The blue button at the top is lying (it says “Updated” when that’s clearly not the case) and there’s no indication about what to do next. It really needs a “try again”, “reset”, “refresh status” or something. I know that if I refresh this page then the statuses will reset, but I’m not normal…the flow for an ordinary user in this situation would be:

      • Log in to Dashboard
      • “Oh, I have updates”
      • Navigate to Updates
      • Click “Update All”
      • Updates fail
      • Argh. Panic. What do I do now?

      We should really try to help users in a situation where something seemingly bad (failed updates) has happened.

    • seraphyn 9:33 am on June 3, 2016 Permalink | Log in to Reply

      Great Idea, but wouldn’t it be great to show the changelog within the row of the updateable plugin?
      Atm we know we need to update and to find out what was happening with the code, the reason etc we need to investigate.

      • Pascal Birchler 10:55 am on June 3, 2016 Permalink | Log in to Reply

        We display the upgrade notice every plugin author can set in the readme.txt file, just like core currently does. You can click on “View version %s details” to read the changelog. Nothing changes there.

    • Vitor Madeira 11:14 am on June 5, 2016 Permalink | Log in to Reply

      This is such a great idea.

      Pascal, I wonder if it would be possible to integrate within the Shiny Updates, a “one click” solution so users can rate their installed plugins.

      I mean, some two to three days after the user had installed the plugin, your interface would show the five star button that’s available on the plugin repository in wordpreess.org, so users would only have to click in there, and the plugin rating would be updated in the repository immediately.
      (Eventually, a text field would open next, so the user could writesome words regarding his/her opinion telling why had chosen to rate the plugin the way it rated on the stars button.)

      You see, when someone needs to go to wordpress.org searching for plugins, it is so strange to see that most of plugins have thousands of installs but the vast majority only get few tens (well, some get few hundreds, but that is really rare) of ratings.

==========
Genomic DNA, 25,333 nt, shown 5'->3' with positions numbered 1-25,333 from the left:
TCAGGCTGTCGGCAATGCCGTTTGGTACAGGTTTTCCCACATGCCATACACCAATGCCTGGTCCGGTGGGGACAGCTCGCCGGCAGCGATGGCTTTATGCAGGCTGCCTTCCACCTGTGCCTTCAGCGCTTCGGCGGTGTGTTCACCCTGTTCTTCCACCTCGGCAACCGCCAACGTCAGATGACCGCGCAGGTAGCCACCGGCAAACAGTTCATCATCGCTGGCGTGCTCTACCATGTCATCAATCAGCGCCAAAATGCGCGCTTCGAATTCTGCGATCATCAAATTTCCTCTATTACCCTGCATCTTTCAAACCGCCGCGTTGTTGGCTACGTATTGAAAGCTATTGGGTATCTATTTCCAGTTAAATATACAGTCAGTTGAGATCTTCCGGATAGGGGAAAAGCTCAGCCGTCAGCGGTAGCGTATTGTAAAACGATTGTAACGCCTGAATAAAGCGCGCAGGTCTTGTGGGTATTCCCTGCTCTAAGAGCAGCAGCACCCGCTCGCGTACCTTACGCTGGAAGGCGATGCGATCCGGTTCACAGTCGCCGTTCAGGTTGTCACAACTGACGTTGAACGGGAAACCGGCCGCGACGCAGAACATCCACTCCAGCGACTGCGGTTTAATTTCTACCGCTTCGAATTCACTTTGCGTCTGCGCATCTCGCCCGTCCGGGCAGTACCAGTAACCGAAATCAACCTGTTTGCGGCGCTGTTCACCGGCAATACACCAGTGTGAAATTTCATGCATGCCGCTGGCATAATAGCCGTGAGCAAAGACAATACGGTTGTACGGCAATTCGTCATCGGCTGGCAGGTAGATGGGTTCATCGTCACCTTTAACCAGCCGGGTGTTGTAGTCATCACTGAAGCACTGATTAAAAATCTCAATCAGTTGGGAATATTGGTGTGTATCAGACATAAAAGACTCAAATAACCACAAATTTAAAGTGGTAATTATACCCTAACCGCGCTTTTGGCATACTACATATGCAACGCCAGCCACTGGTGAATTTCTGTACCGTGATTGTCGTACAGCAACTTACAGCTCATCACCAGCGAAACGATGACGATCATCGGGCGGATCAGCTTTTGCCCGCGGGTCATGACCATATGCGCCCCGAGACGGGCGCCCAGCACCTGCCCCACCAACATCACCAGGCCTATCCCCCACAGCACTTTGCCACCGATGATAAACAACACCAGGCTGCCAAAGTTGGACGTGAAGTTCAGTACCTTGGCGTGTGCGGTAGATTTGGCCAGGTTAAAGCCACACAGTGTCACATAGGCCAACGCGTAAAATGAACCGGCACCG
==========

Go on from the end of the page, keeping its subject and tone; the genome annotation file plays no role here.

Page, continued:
That is just not good. Something is not working well on the plugin rating scheme nowadays.

      Your solution would be the best thing that plugin rating could get to increase a bit more the precious information that one needs to get when a search for a new plugin is on our way on the repository.

      Thank you so very much for all your precious work.

    • jeffmcneill 1:15 pm on June 6, 2016 Permalink | Log in to Reply

      I’ve got a few issues. 1. In multi-site it appears to activate the root site, but not the network, and throws me back to the root site’s plugins, not the network plugins. Clearly not multi-site aware. 2. From the Add Plugin area it allows to install and activate but not deactivate or remove? Should be able to at least deactivate if can activate from the add plugin screen. 3. Still have the horrible presentation of the six “featured” plugins every-single-time-I-go-to-add-a-plugin. I don’t get it, that is the same sadness as the grey screen, actually it is more noisome. I realize that automattic and buddypress have five of the top six. Couldn’t there be something either more relevant (none of those plugins are relevant to me, but I see them every-single-time), or more calming. Even a grey screen of sadness would be better. Same with “Recommended” plugins, complete noise. “Popular” plugins? Meh. Now, the “Favorites” tab is actually a great one, if that could be the default and if the username could be saved, well now, that would be amazing functionality and lack of sadness.

    • Ahmad Awais 6:51 am on June 7, 2016 Permalink | Log in to Reply

      Thanks for the update, Pascal! Looks pretty cool. I just tested and it worked just fine. Few concerns though

      Let’s just say there could be a setting in General setting where one could disable the Shiny updates, just like there was for image uploading via old browser uploader, just to be safe in the next two major releases.

      • Ahmad Awais 7:06 am on June 7, 2016 Permalink | Log in to Reply

        @swisspiddy BTW when a plugin is installing we get the maintenance screen, this is not the case with Shiny updates. It could potentially break sites.